I mentioned in my recommendations for August having read and been thoroughly dismayed by a recent Irish Times article, ‘If ever you go to Dublin town’. In it, Rosita Boland reports that Dublin ‘might be a Unesco City of Literature with a rich literary history to be proud of’, but Irish visitors, locals, and tourists alike all seem a bit uninterested and uninformed about this history. One Texan tourist calling herself ‘just a clueless American’, for instance, said that she couldn’t actually name ‘any writers or books from Ireland, let alone from Dublin’. Others echoed her response with heart-wrenching regularity.
Boland’s unofficial experiment doesn’t bode well for Dublin’s new status as Unesco City of Literature. Dublin was awarded the designation – one of only four such honours – after a three-year long process headed by Dublin City Council under the auspices of Unesco’s Creative Cities Network. Other cities that already boast the ‘Unesco City of Literature’ title include Edinburgh, Melbourne, and Iowa, but what exactly does this mean for the cities involved? Reporting on Dublin City Council’s bid for ‘city of literature’ status in March 2009, Irish Times writer Charlie Taylor suggested that it all comes down to the tourism industry. As Taylor then wrote, ‘According to estimates, landing the prestigious recognition in 2004 has generated about £2.2m per annum for Edinburgh and an additional £2.1m for the rest of Scotland’. In her comments upon the award of the designation on 27 July 2010, Minister for Culture Mary Hanafin suggested the same; the designation was, she said, ‘a great recognition of the vast literary wealth for which we are renowned and will be a welcome boost for cultural tourism’. Novelist Jopseph O’Connor’s comment that the designation ‘might bring in the odd tourist’ seems more accurate, however, if Boland’s brief questioning is anything to go by.
One of the requirements to be designated a city of literature, as listed on the Creative Cities Network website, is that the city boast an ‘Urban environment in which literature, drama and/or poetry play an integral role’. In tourism terms, this is probably best represented by the likes of the Dublin Literary Pub Crawl (reviewed here late last month), the Dublin Writers’ Museum, and the self-guided Literary Walking Tour of Gothic Dublin. The extent to which these efforts to heighten Irish literature’s place in the minds of tourists succeed is questionable, however, if we consider the echoed remarks of a couple of tourists recorded by Boland. One from the US and the other from Austria, these visitors wanted to be able to take tours ‘of famous Irish authors’ houses’ and to ‘visit birthplaces of writers’ – missing the fact that such opportunities are already largely available via, for instance, the George Bernard Shaw Birthplace (open to the public) on 33 Synge Street, Dublin Tourism’s iWalk series , and the James Joyce Museum in Sandycove.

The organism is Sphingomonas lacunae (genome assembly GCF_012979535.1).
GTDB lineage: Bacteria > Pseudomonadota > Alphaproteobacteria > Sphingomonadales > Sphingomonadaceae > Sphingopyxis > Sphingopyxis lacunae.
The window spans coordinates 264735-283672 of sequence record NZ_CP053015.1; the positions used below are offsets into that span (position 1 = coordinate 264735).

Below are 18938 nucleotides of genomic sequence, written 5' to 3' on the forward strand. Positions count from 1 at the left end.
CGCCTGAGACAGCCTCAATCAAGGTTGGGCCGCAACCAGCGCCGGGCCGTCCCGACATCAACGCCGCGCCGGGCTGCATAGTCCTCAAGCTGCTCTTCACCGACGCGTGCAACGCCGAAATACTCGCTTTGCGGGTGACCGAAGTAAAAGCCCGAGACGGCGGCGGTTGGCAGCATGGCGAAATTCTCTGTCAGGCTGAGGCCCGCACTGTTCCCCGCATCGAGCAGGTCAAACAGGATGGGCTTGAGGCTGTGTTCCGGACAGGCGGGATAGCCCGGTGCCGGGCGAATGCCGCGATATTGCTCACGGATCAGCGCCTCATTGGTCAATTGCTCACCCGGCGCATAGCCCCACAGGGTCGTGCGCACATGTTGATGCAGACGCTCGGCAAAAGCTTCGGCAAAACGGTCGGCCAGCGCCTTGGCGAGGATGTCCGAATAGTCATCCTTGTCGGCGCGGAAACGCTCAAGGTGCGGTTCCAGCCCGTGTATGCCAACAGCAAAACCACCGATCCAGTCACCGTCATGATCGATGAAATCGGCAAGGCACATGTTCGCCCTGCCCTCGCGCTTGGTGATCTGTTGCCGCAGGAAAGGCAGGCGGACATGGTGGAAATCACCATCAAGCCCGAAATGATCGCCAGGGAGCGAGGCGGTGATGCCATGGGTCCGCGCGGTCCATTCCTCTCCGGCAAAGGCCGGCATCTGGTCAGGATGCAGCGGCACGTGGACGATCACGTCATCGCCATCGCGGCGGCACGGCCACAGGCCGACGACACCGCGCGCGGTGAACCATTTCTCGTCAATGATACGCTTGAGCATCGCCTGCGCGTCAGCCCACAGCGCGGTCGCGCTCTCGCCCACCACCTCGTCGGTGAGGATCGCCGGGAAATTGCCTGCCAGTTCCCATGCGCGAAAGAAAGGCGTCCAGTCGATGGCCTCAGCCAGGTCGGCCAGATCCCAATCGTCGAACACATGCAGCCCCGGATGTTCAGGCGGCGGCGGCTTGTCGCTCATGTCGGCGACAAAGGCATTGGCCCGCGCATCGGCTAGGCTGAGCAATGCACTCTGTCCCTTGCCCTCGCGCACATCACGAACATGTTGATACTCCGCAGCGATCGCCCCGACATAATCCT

Evening Herald writer Sinead Ryan hit the nail on the head when she wrote on 28 July 2010 that not only do we need ‘to grasp this wordy honour by the throat and rattle it for all it’s worth, [or] it will just pass into insignificance’, we also have ‘to find an alternative for tourists to the literary pub crawl’. Noting that ‘A Google search will give a smattering of writers’ workshops, the odd poetry reading and a handful of library festivals in the city’, Ryan presses for more, including tax breaks for writers, more funding for libraries and creative writing classes in schools, and increased commissioning of literary projects. Her best idea, however, as far as I’m concerned is ‘a writers’ forum [including ‘readers’ and ‘wannabes’ as well] to submit ideas to Government’. Count me in! This is, as Ryan rightly notes, an opportunity that should not and, in the light of the literary blanks noted by Boland, cannot be missed.